Cultural Risk Factors

Elder abuse is widely regarded as a global problem. However, there is some evidence to suggest that its forms, meanings, and prevalence may vary by country. In part, this may reflect differences in cultural norms, particularly as they relate to attitudes toward and treatment of vulnerable populations. Although unsubstantiated by research, some gerontologists believe that American values promoting violence, material acquisition, youth, and individualism contribute to elder abuse. Likewise, American attitudes of ageism and stereotyping of persons with disabilities create a climate in which older and disabled people are ignored or regarded as less than human. The American emphasis on personal and family responsibility also means that those incapable of taking care of themselves or their relatives have fewer sources of outside help available than in other developed countries. Moreover, using these outside sources of help can result in feelings of guilt or shame, because it contradicts cultural ideals.

Risk Factor Screening and Assessment

Detecting possible elder abuse is a precursor for preventing occurrence or reoccurrence and treating any manifestations of the problem. Screening or risk assessment instruments aid in the detection process. There are a number of instruments or tools that screen or assess elder abuse risk factors. Nearly all are developed for clinicians, such as physicians or social workers. Some are designed for use in specific clinical settings, like hospitals or home care agencies. Some also are focused on revealing only select forms of elder abuse, such as the Conflict Tactics Scales for physical or psychological abuse and the Elder Assessment Instrument for neglect or inadequate care.

Elder abuse screening or risk assessment instruments are important for three reasons. First, they provide assurance that important clues in elder abuse detection are not missed. Screening or risk assessment instruments are used to identify commonly recognized varieties of elder abuse and to describe their characteristics. Second, instruments provide a framework for gathering data on older adults and their circumstances. They foster a more complete and accurate collection of essential information about the elderly. Third, data gathered through instrumentation tends to be more useful for research and court proceedings.

Clinicians need to assume a greater role and responsibility in detection and reporting, because others who come in contact with elder abuse situations often cannot or do not do so. According to findings from the 2004 Survey of State Adult Protective Services (National Committee for the Prevention of Elder Abuse and National Adult Protective Services Association 2005), 30 percent of elder abuse reports came from clinicians. This represents nearly twice the number that came from family members, three and a half times that from friends and neighbors, and five times the number that came from the victims themselves.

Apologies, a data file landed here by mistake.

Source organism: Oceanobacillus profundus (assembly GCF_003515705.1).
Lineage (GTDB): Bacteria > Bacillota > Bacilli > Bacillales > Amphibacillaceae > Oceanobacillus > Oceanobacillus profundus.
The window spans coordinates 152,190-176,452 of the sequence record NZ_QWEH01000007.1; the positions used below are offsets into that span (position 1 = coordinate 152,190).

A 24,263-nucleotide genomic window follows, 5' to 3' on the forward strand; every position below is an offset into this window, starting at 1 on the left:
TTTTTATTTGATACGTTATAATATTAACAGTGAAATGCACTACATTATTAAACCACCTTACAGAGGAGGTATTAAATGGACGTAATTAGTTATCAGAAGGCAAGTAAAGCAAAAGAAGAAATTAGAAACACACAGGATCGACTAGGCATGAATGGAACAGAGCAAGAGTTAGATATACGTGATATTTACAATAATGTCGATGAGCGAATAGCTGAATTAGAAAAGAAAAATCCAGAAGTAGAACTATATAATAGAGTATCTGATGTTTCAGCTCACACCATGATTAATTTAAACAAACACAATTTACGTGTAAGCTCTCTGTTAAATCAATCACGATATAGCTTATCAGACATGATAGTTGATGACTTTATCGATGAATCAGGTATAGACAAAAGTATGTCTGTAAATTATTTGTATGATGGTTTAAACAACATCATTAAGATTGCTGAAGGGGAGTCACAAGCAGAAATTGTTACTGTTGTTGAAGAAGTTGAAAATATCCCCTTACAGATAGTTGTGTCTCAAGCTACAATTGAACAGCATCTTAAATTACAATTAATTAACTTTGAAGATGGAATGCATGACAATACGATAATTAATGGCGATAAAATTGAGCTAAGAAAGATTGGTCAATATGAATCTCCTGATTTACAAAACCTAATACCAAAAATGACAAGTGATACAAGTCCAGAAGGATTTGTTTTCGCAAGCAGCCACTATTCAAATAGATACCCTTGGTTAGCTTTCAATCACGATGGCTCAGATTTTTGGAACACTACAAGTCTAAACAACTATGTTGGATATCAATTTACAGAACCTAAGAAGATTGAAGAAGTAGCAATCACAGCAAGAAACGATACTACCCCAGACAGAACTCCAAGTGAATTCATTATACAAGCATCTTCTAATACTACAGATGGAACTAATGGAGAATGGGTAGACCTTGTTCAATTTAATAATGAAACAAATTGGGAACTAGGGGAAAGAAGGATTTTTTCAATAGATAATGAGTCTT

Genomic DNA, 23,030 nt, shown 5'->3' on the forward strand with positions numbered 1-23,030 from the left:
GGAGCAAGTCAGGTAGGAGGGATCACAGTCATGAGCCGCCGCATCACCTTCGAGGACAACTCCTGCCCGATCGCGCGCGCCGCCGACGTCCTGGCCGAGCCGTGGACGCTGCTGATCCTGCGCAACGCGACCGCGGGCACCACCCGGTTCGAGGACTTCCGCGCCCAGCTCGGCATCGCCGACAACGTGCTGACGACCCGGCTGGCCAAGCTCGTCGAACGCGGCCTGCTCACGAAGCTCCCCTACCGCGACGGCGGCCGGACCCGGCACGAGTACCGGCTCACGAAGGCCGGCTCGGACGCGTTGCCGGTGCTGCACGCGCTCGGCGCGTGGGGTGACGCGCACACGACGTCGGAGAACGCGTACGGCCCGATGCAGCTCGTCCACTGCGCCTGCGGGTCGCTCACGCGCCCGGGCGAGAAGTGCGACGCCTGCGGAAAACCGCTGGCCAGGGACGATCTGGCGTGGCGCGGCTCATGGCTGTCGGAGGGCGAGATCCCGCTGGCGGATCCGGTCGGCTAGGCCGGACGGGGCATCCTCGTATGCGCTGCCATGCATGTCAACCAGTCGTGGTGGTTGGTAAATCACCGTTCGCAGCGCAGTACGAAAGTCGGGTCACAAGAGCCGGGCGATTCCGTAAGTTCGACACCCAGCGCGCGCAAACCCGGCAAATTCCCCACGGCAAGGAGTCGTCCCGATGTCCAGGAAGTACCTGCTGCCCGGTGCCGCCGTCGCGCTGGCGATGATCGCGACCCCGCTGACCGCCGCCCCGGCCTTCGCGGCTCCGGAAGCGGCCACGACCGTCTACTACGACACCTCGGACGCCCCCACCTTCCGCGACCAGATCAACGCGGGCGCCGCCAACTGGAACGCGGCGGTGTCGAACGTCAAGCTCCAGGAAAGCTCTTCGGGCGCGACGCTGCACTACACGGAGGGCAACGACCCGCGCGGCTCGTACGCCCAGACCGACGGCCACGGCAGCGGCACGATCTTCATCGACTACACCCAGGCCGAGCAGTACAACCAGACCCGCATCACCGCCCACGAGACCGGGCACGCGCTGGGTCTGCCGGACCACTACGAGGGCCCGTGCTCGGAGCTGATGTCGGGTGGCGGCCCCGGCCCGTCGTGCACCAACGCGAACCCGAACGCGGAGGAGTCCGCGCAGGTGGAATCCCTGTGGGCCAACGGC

Victims may not report elder abuse, even when it is severe and long-term, out of fear of retaliation, their wish to protect the perpetrator, the lack of ability to report, fear of possible institutionalization, or a sense that nothing can be done. In addition, victims may redefine behaviors as other than abusive based on cultural background. For instance, in focus group discussions with older adults and baby-boom caregivers representing four ethnic populations, Puerto Ricans were much less likely to emphasize psychological abuse as the worst thing that family can do to elderly members than were Japanese Americans (Anetzberger, Korbin, and Tomita 1996). Family, friends, and neighbors may fail to report elder abuse out of a desire to remain uninvolved, a belief in the sanctity of the family to handle its own concerns, suspicion of authorities, or a lack or awareness that help is available.

Although elder abuse can be detected in clinical settings, it is more commonly uncovered through observation or interview in the older adult’s own home. It is here that the signs of abuse occurrence tend to bombard the senses—seeing burnt flesh, smelling urine-soaked mattresses, hearing words that belittle or condemn the victim. It is here, too, that elder abuse risk factors are most likely to be revealed in the separate and group interviews with the victim and perpetrator. Masking signs and risk factors is difficult where life circumstances are most abundantly clear, as they are at home. Therefore, it should not be surprising that clinicians most likely to detect and report elder abuse are those who see older adults as clients or patients at home. These include visiting nurses, social work case managers, and home care aides.

Screening or risk assessment instruments come in various formats, such as the checklist employed by the Indicators of Abuse Screen or the narrative guidelines developed for diagnostic and treatment purposes by the American Medical Association. Similarly, the content and methods of these instruments vary. Most include questions on demographics, common signs and risk factors for elder abuse, and degree of endangerment. Beyond this, instruments can be simple or complex in their level of inquiry. The HALF assessment, for example, examines simply health, attitudes toward aging, living arrangements, and finances. In contrast, the Screening Tools and Referral Protocol (STRP) combines three screening tools (one each for examples, signs, and risk factors of elder abuse) and a referral protocol with twenty-four extended tools that further assess such identified risk factors as functional ability and depression. The greater the complexity and comprehensiveness of the instrument, the more costly its application and the less likely it is to be used. Conversely, instruments that lack comprehensiveness may have insufficient detail for abuse detection. This is a particular issue for elder abuse, estimated to affect only one in twenty older adults.